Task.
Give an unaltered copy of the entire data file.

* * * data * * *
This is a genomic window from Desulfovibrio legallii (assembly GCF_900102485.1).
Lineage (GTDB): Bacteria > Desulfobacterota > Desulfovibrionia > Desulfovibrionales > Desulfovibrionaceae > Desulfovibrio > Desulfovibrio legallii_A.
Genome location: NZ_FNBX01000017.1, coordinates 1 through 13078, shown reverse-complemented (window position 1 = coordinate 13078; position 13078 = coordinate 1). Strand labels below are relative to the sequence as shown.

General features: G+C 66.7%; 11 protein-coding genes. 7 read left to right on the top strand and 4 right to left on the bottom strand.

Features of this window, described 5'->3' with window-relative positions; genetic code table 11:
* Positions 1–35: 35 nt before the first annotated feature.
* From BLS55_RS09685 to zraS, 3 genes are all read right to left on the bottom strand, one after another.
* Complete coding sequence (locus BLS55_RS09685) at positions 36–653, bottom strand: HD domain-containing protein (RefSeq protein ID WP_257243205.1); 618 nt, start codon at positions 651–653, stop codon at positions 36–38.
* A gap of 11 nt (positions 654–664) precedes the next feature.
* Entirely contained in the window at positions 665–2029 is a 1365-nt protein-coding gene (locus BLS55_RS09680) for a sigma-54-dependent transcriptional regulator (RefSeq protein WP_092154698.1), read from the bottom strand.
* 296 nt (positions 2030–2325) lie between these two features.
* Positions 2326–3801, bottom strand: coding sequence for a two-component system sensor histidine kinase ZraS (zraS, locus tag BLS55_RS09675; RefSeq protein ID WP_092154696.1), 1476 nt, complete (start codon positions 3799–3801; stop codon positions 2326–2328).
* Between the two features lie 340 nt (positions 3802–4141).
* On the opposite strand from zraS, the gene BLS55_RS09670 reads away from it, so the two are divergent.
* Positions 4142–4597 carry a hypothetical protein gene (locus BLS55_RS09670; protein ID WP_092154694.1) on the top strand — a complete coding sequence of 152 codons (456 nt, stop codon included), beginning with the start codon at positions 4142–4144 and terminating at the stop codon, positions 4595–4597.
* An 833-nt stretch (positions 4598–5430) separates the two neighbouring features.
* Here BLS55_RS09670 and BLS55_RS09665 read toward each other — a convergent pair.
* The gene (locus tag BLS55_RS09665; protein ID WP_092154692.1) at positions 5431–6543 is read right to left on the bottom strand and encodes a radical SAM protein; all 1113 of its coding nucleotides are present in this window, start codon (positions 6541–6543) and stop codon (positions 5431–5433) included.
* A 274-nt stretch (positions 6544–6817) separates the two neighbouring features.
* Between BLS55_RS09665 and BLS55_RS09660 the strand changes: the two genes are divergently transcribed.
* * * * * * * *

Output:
This is a genomic window from Desulfovibrio legallii (assembly GCF_900102485.1).
Lineage (GTDB): Bacteria > Desulfobacterota > Desulfovibrionia > Desulfovibrionales > Desulfovibrionaceae > Desulfovibrio > Desulfovibrio legallii_A.
Genome location: NZ_FNBX01000017.1, coordinates 1 through 13078, shown reverse-complemented (window position 1 = coordinate 13078; position 13078 = coordinate 1). Strand labels below are relative to the sequence as shown.

General features: G+C 66.7%; 11 protein-coding genes. 7 read left to right on the top strand and 4 right to left on the bottom strand.

Features of this window, described 5'->3' with window-relative positions; genetic code table 11:
* Positions 1–35: 35 nt before the first annotated feature.
* From BLS55_RS09685 to zraS, 3 genes are all read right to left on the bottom strand, one after another.
* Complete coding sequence (locus BLS55_RS09685) at positions 36–653, bottom strand: HD domain-containing protein (RefSeq protein ID WP_257243205.1); 618 nt, start codon at positions 651–653, stop codon at positions 36–38.
* A gap of 11 nt (positions 654–664) precedes the next feature.
* Entirely contained in the window at positions 665–2029 is a 1365-nt protein-coding gene (locus BLS55_RS09680) for a sigma-54-dependent transcriptional regulator (RefSeq protein WP_092154698.1), read from the bottom strand.
* 296 nt (positions 2030–2325) lie between these two features.
* Positions 2326–3801, bottom strand: coding sequence for a two-component system sensor histidine kinase ZraS (zraS, locus tag BLS55_RS09675; RefSeq protein ID WP_092154696.1), 1476 nt, complete (start codon positions 3799–3801; stop codon positions 2326–2328).
* Between the two features lie 340 nt (positions 3802–4141).
* On the opposite strand from zraS, the gene BLS55_RS09670 reads away from it, so the two are divergent.
* Positions 4142–4597 carry a hypothetical protein gene (locus BLS55_RS09670; protein ID WP_092154694.1) on the top strand — a complete coding sequence of 152 codons (456 nt, stop codon included), beginning with the start codon at positions 4142–4144 and terminating at the stop codon, positions 4595–4597.
* An 833-nt stretch (positions 4598–5430) separates the two neighbouring features.
* Here BLS55_RS09670 and BLS55_RS09665 read toward each other — a convergent pair.
* The gene (locus tag BLS55_RS09665; protein ID WP_092154692.1) at positions 5431–6543 is read right to left on the bottom strand and encodes a radical SAM protein; all 1113 of its coding nucleotides are present in this window, start codon (positions 6541–6543) and stop codon (positions 5431–5433) included.
* A 274-nt stretch (positions 6544–6817) separates the two neighbouring features.
* Between BLS55_RS09665 and BLS55_RS09660 the strand changes: the two genes are divergently transcribed.